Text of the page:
Imagine this: You are an established professional in the industry and one day you discover that you have taken a wrong turn. It is worse if you are a student and haven’t stepped out of the campus.
Have you discovered your potential recently? May be you found that the education you have undergone had nothing to do with your passion – yes, the burning passion that doesn’t let you sleep! Was it mere peer pressure that made you go through your last educational qualification? Or did the new career stood out of the blue, one fine morning?
Often it happens that the professional education we all undergo is not our own finding. Many opt for a professional certification or major because it is the current trend, forgetting that trends tend to change.
Although it may seem frightening at first, you are not the first one to do so. Many first generation entrepreneurs and ‘good’ employees have stumbled across their new career quite unexpectedly.
If you are going for a planned change, the transition may seem safe.
Understanding your new career
Today we spend most of our time at our workplaces. In this scenario it helps to spend some time understanding the voyage you are to set about.
If the ‘new’ career is from a totally different domain, for instance: a science student venturing into an arts profession, adequate knowledge of the domain fundamentals is necessary. Basically, every career involves these two things: a sound knowledge of the career-specific basics and providing solutions using these basics.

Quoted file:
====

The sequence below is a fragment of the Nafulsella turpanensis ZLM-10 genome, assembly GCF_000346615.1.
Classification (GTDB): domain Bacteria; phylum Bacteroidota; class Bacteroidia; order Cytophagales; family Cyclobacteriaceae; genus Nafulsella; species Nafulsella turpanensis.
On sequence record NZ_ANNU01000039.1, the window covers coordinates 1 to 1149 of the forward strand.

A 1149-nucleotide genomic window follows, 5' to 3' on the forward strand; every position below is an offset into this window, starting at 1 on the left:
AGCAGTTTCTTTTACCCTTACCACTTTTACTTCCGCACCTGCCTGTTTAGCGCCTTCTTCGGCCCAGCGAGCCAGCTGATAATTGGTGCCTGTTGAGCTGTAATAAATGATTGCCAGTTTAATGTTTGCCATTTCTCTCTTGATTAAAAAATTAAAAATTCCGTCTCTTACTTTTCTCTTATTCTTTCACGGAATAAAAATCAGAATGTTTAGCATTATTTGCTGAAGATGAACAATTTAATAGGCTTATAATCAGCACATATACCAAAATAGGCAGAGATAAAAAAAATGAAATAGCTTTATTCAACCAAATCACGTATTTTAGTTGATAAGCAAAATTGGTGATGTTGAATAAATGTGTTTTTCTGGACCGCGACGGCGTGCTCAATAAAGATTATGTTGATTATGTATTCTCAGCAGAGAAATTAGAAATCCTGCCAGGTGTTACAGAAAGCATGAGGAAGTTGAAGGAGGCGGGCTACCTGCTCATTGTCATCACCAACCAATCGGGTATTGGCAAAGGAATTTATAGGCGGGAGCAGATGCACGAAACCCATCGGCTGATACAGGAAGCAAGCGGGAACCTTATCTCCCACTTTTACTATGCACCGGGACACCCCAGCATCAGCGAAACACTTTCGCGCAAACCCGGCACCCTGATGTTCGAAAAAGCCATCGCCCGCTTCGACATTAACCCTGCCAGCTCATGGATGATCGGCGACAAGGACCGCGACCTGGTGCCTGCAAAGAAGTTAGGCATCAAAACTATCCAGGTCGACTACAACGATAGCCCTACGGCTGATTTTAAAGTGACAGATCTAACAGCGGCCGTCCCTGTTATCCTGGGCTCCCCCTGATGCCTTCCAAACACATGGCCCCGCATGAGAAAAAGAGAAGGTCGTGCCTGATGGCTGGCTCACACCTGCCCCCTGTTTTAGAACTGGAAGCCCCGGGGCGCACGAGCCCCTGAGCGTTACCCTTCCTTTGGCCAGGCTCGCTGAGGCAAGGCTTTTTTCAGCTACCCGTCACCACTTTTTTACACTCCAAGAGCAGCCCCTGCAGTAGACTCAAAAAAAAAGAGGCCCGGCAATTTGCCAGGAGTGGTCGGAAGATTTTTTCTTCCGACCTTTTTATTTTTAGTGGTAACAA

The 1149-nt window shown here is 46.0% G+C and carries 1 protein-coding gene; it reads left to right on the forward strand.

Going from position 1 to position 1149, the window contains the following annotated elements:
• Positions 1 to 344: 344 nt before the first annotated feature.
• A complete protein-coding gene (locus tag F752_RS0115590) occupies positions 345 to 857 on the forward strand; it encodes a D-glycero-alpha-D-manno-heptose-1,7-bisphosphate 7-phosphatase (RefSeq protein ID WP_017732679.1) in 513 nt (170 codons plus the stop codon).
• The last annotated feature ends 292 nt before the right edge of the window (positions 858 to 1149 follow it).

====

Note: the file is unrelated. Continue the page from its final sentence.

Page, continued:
Learning the basics afresh involves investing your greatest resource: time. Of course, money and other tangible resources are involved.
The best and free advice is on the internet. It may not always work. If you have the time to research and seek it out yourself that’s really the best thing one can do. When there’s no time to invest it is wise to play safe. Use the ready-to-use resources: the short term courses, attend seminars, post graduate diplomas and so on.
The best way is to communicate with those already working in your dream career. Social media can be of great help. “Why talk to people when I can download ‘101 Ways to be a Great…’ for free?” Choosing a career involves more than information: live, practical advice which arrives only through experience.
Watch out for
Let us not hide under the cloak of ‘positivity’ and ‘I can do it’ attitude. Every career change involves uncertainty. The major factors are monetary (what if I don’t earn enough?) and emotional (the fear of being mocked at).
Plan your career change precisely. Let’s see how to walk on the ice.
Monetary uncertainty: Save and allocate funds to pay for the bills and daily bread. Look out for the money thieves: where spending can be cut out.
Emotional uncertainty: Have a conversation with the elders and dependents on you. A sudden transition can come as a shock to them too. The ambience in your house can be affected by this seemingly small decision. You can get unexpected inputs from them. If they are scared of this transition give them some time to see its potential. Explain how the change can benefit every member of the family.
Even seemingly ‘safe’ and ‘established’ careers involve risk which often goes unnoticed. A well planned career change is definitely manageable.
PS: The author has undergone this amazing experience.